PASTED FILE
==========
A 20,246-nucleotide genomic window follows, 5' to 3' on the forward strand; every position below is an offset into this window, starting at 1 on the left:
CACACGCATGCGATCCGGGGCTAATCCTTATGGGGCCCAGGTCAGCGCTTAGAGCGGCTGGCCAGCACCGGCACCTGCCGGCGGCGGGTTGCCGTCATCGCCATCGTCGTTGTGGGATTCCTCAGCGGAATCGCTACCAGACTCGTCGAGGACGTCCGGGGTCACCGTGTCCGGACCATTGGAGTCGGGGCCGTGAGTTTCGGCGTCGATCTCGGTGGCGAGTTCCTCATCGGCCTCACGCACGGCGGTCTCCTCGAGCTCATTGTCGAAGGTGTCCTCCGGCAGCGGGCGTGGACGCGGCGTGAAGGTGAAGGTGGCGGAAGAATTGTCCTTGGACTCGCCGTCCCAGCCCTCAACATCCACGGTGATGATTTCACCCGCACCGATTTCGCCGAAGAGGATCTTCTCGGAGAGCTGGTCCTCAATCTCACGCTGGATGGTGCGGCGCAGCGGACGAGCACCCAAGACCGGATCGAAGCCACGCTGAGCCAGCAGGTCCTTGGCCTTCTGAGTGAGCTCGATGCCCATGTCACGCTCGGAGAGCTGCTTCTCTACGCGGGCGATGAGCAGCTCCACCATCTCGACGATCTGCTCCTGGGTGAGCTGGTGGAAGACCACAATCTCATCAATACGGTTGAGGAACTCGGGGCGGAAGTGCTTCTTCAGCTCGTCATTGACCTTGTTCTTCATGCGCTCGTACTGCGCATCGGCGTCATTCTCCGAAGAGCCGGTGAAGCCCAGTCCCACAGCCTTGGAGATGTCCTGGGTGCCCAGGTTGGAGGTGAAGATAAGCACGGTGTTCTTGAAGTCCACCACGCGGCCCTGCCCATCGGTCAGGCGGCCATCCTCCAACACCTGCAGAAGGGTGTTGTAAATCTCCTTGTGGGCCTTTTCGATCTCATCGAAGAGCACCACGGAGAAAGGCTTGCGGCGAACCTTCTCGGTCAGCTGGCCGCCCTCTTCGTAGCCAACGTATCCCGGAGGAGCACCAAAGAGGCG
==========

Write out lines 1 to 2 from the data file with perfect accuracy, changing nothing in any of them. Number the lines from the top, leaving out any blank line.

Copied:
A 20,246-nucleotide genomic window follows, 5' to 3' on the forward strand; every position below is an offset into this window, starting at 1 on the left:
CACACGCATGCGATCCGGGGCTAATCCTTATGGGGCCCAGGTCAGCGCTTAGAGCGGCTGGCCAGCACCGGCACCTGCCGGCGGCGGGTTGCCGTCATCGCCATCGTCGTTGTGGGATTCCTCAGCGGAATCGCTACCAGACTCGTCGAGGACGTCCGGGGTCACCGTGTCCGGACCATTGGAGTCGGGGCCGTGAGTTTCGGCGTCGATCTCGGTGGCGAGTTCCTCATCGGCCTCACGCACGGCGGTCTCCTCGAGCTCATTGTCGAAGGTGTCCTCCGGCAGCGGGCGTGGACGCGGCGTGAAGGTGAAGGTGGCGGAAGAATTGTCCTTGGACTCGCCGTCCCAGCCCTCAACATCCACGGTGATGATTTCACCCGCACCGATTTCGCCGAAGAGGATCTTCTCGGAGAGCTGGTCCTCAATCTCACGCTGGATGGTGCGGCGCAGCGGACGAGCACCCAAGACCGGATCGAAGCCACGCTGAGCCAGCAGGTCCTTGGCCTTCTGAGTGAGCTCGATGCCCATGTCACGCTCGGAGAGCTGCTTCTCTACGCGGGCGATGAGCAGCTCCACCATCTCGACGATCTGCTCCTGGGTGAGCTGGTGGAAGACCACAATCTCATCAATACGGTTGAGGAACTCGGGGCGGAAGTGCTTCTTCAGCTCGTCATTGACCTTGTTCTTCATGCGCTCGTACTGCGCATCGGCGTCATTCTCCGAAGAGCCGGTGAAGCCCAGTCCCACAGCCTTGGAGATGTCCTGGGTGCCCAGGTTGGAGGTGAAGATAAGCACGGTGTTCTTGAAGTCCACCACGCGGCCCTGCCCATCGGTCAGGCGGCCATCCTCCAACACCTGCAGAAGGGTGTTGTAAATCTCCTTGTGGGCCTTTTCGATCTCATCGAAGAGCACCACGGAGAAAGGCTTGCGGCGAACCTTCTCGGTCAGCTGGCCGCCCTCTTCGTAGCCAACGTATCCCGGAGGAGCACCAAAGAGGCG